A lot of the things we do take a toll on our eyes. Whether you stare at a screen for work or head out into the sun on the weekend, your daily activities could be increasing your risk for eye strain and vision problems.
And that gets truer as we get older. Aging vision means changing vision — and not usually for the better. As the years tick by, it’s common to have problems seeing things up close, distinguishing between colors, and more.
A lot of the vision problems you might encounter with aging eyes stem from specific conditions. Here are six to keep on your radar. This is by no means a comprehensive list of all of the eye conditions that can arise with aging vision, but it’s a good place to start.
1. Dry eyes
People of all ages deal with dry eyes, but this is a common issue with aging eyes. Why? Because your body naturally makes fewer tears as you get older. By the time you hit 65, you’ll very likely have some dry eye symptoms.
This condition doesn’t just cause redness, a stinging sensation, and other discomfort, either. It can also blur your vision. Fortunately, a lot of people find relief with over-the-counter artificial tears (look for preservative-free options). And if those don’t work, you can explore ways to keep more of your tears in your eyes, like punctual plugs.
This is one of the most common issues with aging eyes. The National Eye Institute reports that over half of Americans over the age of 80 either has cataracts or have had them removed.
You develop cataracts as the proteins in the lens of your eye start to break down and clump together. Over time, this causes the cloudiness you probably think of when you picture a cataract. The cataract makes your vision fuzzy, causes colors to look faded, and lessens your ability to see at night.
Treating cataracts depends on how much this condition affects your aging eyes. Early on, modifications such as using brighter lights at home and a different eyeglass or contact lens prescription can help. Eventually, though, many people choose surgery to remove the cataract.
That’s a fancy way of saying age-related farsightedness. If you find yourself squinting at menus or turning up the brightness to try and read texts on your phone, you might have presbyopia.
And you’re not alone. After age 40, nearly every person will deal with some level of aging vision caused by presbyopia, according to the Mayo Clinic. Fortunately, you have plenty of options for correcting this nearsightedness, from eyeglasses and contacts to surgical solutions. Talk with your eye doctor. They can recommend a treatment to keep you seeing clearly even with aging eyes.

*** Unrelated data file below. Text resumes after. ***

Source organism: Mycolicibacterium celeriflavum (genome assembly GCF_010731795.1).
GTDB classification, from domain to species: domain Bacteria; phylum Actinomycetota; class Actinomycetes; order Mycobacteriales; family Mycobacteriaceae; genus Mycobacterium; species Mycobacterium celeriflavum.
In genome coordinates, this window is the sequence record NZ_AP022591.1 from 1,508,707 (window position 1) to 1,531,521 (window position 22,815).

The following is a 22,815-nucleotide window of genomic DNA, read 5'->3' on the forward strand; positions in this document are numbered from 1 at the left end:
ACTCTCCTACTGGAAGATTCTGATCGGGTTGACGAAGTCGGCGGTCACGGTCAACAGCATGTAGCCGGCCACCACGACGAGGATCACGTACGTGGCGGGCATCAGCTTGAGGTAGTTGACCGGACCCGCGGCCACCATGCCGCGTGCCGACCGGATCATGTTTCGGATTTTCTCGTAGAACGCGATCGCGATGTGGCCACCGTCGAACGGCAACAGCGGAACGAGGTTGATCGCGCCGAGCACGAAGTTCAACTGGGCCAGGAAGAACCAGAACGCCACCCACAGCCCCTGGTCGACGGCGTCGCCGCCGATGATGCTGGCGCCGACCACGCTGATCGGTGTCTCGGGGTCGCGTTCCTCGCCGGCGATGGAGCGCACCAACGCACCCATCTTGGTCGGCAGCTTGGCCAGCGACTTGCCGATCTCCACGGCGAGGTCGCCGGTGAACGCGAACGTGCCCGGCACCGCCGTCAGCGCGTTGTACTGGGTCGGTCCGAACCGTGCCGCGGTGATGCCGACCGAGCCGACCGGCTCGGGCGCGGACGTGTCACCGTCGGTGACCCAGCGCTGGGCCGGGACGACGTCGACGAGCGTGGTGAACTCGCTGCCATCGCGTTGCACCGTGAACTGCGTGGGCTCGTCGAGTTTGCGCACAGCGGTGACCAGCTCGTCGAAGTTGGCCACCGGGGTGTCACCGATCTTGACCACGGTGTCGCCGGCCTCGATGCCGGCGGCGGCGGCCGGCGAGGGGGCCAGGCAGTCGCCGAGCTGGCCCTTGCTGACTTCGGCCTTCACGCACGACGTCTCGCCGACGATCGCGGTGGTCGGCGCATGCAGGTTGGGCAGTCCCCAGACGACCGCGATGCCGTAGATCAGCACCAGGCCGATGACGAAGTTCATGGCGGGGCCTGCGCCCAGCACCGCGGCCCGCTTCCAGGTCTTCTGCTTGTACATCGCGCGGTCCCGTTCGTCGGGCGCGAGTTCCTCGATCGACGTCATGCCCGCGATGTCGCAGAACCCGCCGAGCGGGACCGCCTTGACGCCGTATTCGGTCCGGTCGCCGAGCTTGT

4. Age-related macular degeneration
Age-related macular degeneration affects your central vision but leaves your peripheral vision unchanged. It’s a leading cause of vision problems, including vision loss, in people over 50, per the American Academy of Ophthalmology. You get AMD when your macula, a key part of your retina, changes.
Most people get dry AMD, which causes you to lose your central vision slowly over time. You can check for this issue at home by looking at an Amsler grid once daily.
If you notice any vision problems as you look at the grid, talk with your eye doctor as soon as possible. Modifying your diet and taking supplements can help to slow the progression of AMD.
Glaucoma is the name eye health pros use for a group of conditions that cause vision problems — including blindness — because of damage to your optic nerve. This nerve, located in the back of your eye, plays a huge role in allowing you to see. Different types of glaucoma work differently, but they all cause damage because of too much pressure on the optic nerve.
The most common type of glaucoma is open-angle glaucoma. It usually doesn’t cause symptoms at first, but creeps in over time, slowly eating away at your peripheral vision. If you don’t do something to relieve the pressure in your eye and protect your optic nerve, it can eventually cause total blindness.
The big thing you should know about this aging vision problem: the vision loss it causes can’t be undone. Instead, glaucoma treatment focuses on preventing any further vision loss. Have your eye doctor check for this condition at your routine eye exams. When they catch and start treating it early, you should be able to avoid serious vision problems.
6. Other changes in sight
We just hit on five of the most common problems for aging eyes. But aside from specific conditions, aging can also lead to other changes in vision. According to the National Institute on Aging, it’s normal to notice some vision problems like difficulty telling colors apart and taking more time to adapt to changes in the amount of light. You might notice more glare sensitivity or need more light for specific tasks, the American Optometric Association says.
When you notice changes in your ability to see, it’s a sign to get an eye exam. In a lot of cases, your eye doctor will be able to offer treatment to correct whatever’s changing in your eyes.
How to protect your eyes
Aging eyes can mean problems down the road, but you don’t have to sit idly by and wait for issues to crop up.
If you’re looking for ways to care for your eyes on a daily basis, we’ve got some tips to get you started. You can also adjust your diet to include more eye healthy foods and your lifestyle: always wear sunglasses with UV protection when you head outdoors.
Beyond that, getting regular eye exams goes a long way toward avoiding vision problems. A good eye doctor can evaluate your eyes and catch issues early when they’re easiest to treat.
The content provided in this article is intended solely for educational and informative purposes. It is not meant to replace professional health or medical advice. It’s essential to seek guidance from a qualified healthcare provider or physician for any queries related to medical conditions or health goals you may have.